3. Assume we will not get or believe situations unless they’re set up in the most obvious way possible. Calvin can’t come find Mrs. Who out of his own compulsion–even though psychic wooginess is BLATANTLY CANON–and run into Meg there, so we have to have the ludicrous “girls can’t fight” plot. (Although, if you did want to dispense with the psychic stuff, you could just have Calvin come by to apologize to Meg about his brother: all the explanation, none of the sexism!) Whatsit & Co. can’t just decide to stop by the Happy Medium for a morale boost before the big fight, for some reason, so we have Yet Again, The Hero Doubts Her Abilities.



IT and Comparative Nostalgia

Just finished reading Stephen King’s IT, as I do every few years, and got all sniffly at the end, as I also do every few years. The Dark Tower series is a more ambitious and sweeping work, and certainly does more with world-building, and I love a lot of it, but for my money IT is King’s best: a really compelling look at childhood and friendship, at the power of belief, and at some extremely creepy forms of horror.*

Nostalgia–even nostalgia for times that could be scary beyond all reason–is another major theme here, and it’s the one that caught my attention most on this read-through. The book’s timeline is split: roughly half of it happens in 1958, when the main characters (then eleven) meet the titular Eldritch Horror/Creepy Clown, and half happens in 1985, when they’re called back to finish the battle. I read the novel this time in 2011: roughly as far from 1985 as that year is from 1958.

The thing is, the 1958 scenes read very clearly as “past”; the 1985 scenes, for the most part, feel modern. There are a few off notes to a 2011 reader–characters looking for pay phones, the generosity of tipping a cabbie five dollars–and a couple attitudes toward gender and sexuality, q.v. asterisk below. (And to my mind, Richie being uber-famous as a DJ seems odd, but then, I haven’t listened to radio since high school, really.) Otherwise, though, there’s nothing that really throws me out or makes the 1985 setting seem dated.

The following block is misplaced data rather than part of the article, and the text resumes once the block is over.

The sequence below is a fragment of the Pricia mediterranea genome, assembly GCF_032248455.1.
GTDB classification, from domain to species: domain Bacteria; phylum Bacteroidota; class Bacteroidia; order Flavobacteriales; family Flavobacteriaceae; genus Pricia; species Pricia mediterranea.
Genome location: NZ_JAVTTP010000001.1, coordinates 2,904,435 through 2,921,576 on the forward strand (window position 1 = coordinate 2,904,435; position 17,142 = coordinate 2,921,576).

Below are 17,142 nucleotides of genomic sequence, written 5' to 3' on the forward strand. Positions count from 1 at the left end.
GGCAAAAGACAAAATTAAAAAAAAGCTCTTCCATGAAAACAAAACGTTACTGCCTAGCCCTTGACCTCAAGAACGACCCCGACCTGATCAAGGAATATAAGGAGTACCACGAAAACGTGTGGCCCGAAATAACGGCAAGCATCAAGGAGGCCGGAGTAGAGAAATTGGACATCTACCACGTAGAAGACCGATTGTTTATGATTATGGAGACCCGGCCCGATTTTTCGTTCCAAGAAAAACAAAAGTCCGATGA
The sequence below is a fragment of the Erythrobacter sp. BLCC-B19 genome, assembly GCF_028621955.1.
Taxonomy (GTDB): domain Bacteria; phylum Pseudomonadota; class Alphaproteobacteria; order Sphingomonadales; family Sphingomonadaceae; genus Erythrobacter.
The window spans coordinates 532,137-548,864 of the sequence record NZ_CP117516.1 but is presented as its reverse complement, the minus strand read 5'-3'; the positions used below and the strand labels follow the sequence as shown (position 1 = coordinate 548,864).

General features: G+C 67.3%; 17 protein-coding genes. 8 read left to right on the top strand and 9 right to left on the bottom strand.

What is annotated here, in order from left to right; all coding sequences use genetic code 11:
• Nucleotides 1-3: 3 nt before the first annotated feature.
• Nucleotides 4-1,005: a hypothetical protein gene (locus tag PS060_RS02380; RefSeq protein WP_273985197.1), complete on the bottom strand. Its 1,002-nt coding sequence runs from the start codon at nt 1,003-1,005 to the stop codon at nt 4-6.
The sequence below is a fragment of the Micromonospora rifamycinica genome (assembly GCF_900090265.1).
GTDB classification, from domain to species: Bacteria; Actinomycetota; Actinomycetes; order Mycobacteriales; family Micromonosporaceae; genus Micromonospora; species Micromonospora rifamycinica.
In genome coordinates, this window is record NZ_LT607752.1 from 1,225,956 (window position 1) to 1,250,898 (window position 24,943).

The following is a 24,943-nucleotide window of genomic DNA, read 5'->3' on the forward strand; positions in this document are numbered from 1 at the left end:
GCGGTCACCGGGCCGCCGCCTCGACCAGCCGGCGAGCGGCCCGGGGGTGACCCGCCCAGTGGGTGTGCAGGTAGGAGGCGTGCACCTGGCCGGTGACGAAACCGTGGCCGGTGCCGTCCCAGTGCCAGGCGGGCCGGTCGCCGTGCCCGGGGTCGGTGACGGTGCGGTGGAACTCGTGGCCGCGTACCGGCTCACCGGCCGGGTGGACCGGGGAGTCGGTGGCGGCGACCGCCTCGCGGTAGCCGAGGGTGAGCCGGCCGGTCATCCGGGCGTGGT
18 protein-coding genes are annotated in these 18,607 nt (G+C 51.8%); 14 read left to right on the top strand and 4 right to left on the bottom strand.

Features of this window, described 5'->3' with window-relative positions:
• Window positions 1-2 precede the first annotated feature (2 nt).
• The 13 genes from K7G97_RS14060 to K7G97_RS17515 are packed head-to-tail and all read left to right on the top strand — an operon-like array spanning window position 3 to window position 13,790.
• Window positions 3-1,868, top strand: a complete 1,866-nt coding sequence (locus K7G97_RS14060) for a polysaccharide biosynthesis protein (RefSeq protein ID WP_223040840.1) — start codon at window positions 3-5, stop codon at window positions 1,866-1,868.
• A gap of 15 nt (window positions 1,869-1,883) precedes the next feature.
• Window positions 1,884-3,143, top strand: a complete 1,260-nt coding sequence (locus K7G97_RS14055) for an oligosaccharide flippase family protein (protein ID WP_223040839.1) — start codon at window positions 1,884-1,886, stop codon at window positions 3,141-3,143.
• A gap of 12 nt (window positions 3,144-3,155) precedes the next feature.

Is the difference that there haven’t been as many changes between 1985 and now as there were between ’58 and ’85? The Sixties were pretty world-altering…but so were the nineties and the early twenty-first century, in a lot of ways. Is nostalgia a function of the characters’ ages? Childhood, I think, is pretty innately nostalgic for adult writers, but at the same time, there are references and foreshadowing bits in the 1958 sections of IT that aren’t there–can’t be there–in the ’85 section. Maybe the key’s in those–or in a combination.

I’d like to try setting a novel in the alternate-eighties or early nineties sometime, to see if I could do the nostalgia/retro thing closer to modern times, and with adult characters–the late-twentieth equivalent of steampunk, perhaps. And if Alternate Victorian is steampunk, and alternate fifties is dieselpunk, what *would* alternate eighties be? Punkpunk? Moneypunk? Cokepunk?

Something to think about during meetings, anyhow.

*It also has some issues, for the record: there’s one scene at the end that most people will find all kinds of squicky, the attitudes toward race and homosexuality are well-meaning but problematic at times, and there’s a trope that bugs me that I’ll talk about next post. For the record.